AURORA, Colo. – Efforts to streamline services and contain costs will be a theme of health care policy in the upcoming legislative session.

That was one of the messages delivered by Allison Summerton, a research analyst with the Colorado Health Institute, as she gave a Colorado Legislature preview at the Anschutz Medical Campus today. More than 100 people attended the noon-hour session.

As the state continues to come out of recession, and revenues remain low, Summerton said it’s unlikely that lawmakers will introduce many health-related programs or spending increases.

State general fund revenues are projected to be $30 million below pre-recession levels for 2012-13, she said. Meanwhile, Medicaid enrollment has increased.

“We have a greater number of people applying for Medicaid and a greater number of students applying for Colorado schools,” Summerton said. “So we’ve had a greater demand for services at a time when we have fewer resources, so that causes some stresses in itself.”

With 40 percent of general fund appropriations slated for education and 25 percent for health care policy and financing, lawmakers will carefully scrutinize how money is spent in those large-share areas, she said.

Also posing challenges for health policy legislation is the Affordable Care Act, which will be heard in the Supreme Court in March, and the fact that the Colorado Legislature is divided — Republicans hold the majority in the House and Democrats have a majority in the Senate. Twenty-five percent fewer bills were passed last year than the previous year, Summerton said.

Nonetheless, according to Summerton, emerging health policy themes for 2012 are:

  • Departmental efficiencies and alignment.
  • Program cost savings and improvements.
  • Health care workforce — a focus on quality.
  • Healthier communities.
  • Essential health benefits.

On the first theme — efficiencies and alignment — Summerton said to expect Gov. John Hickenlooper to push for delivery of services to be more efficient. It will likely be proposed that long-term care services and supports be merged under one agency, and a new Office of Early Childhood and Youth Development be moved to the Department of Human Services to consolidate early intervention.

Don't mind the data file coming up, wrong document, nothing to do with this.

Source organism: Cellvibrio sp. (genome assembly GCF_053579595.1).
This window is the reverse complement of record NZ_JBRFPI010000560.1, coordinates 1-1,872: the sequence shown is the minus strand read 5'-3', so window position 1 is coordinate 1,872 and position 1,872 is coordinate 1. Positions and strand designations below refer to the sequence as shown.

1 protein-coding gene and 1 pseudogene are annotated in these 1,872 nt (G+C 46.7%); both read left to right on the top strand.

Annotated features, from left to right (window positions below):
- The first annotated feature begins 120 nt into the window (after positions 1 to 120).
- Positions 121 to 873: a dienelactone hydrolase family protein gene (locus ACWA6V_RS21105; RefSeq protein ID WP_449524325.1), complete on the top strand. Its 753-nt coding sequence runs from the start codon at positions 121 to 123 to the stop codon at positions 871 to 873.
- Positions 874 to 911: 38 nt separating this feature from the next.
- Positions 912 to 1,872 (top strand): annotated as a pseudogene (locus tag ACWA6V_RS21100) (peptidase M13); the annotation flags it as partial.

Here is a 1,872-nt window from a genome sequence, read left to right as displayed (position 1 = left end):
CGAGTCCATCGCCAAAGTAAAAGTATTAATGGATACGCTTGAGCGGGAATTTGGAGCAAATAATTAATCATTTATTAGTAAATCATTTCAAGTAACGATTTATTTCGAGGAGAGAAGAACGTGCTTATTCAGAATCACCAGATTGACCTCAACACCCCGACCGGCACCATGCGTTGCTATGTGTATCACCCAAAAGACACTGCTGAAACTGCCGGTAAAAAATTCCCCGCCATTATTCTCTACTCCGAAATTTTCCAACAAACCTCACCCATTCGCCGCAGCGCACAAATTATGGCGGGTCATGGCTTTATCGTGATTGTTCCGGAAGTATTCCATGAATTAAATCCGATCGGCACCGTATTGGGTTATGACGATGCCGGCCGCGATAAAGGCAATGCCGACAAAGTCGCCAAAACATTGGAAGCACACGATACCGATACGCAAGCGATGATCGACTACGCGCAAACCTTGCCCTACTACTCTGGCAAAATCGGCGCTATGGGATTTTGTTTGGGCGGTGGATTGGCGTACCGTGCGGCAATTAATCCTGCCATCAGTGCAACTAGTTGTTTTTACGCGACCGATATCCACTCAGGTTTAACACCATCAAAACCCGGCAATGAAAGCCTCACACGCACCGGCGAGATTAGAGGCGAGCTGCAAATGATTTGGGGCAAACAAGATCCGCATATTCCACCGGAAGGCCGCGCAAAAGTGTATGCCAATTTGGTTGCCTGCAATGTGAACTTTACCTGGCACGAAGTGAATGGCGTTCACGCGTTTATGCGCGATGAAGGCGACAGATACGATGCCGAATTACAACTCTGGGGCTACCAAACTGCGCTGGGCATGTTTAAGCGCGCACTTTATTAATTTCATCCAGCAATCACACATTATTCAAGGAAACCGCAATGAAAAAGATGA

On the last theme — essential health benefits — states will move toward implementing health reform, or the Affordable Care Act. States are expected to choose essential health benefits for individual and small group insurance plans from one of four benchmark plans currently offered in the state:

  • One of the three largest small group plans.
  • One of the three largest state employee health plans.
  • One of the three largest federal health plan options
  • The largest HMO plan offered in the state commercial market.

“The Colorado Department of Insurance and the Colorado Health Benefit Exchange, as well as the governor, are working to make sure the data are being put together on all those plans so we can make those decisions,” Summerton said. “Likely, there will be legislation to determine what those central health benefits will be. That will be one of the biggest issues in the Legislature this year.”

To see Summerton’s presentation, part of the Impact Series at the University of Colorado Denver | Anschutz Medical Campus, go to the Colorado Health Institute and click “Presentations & Publications.”

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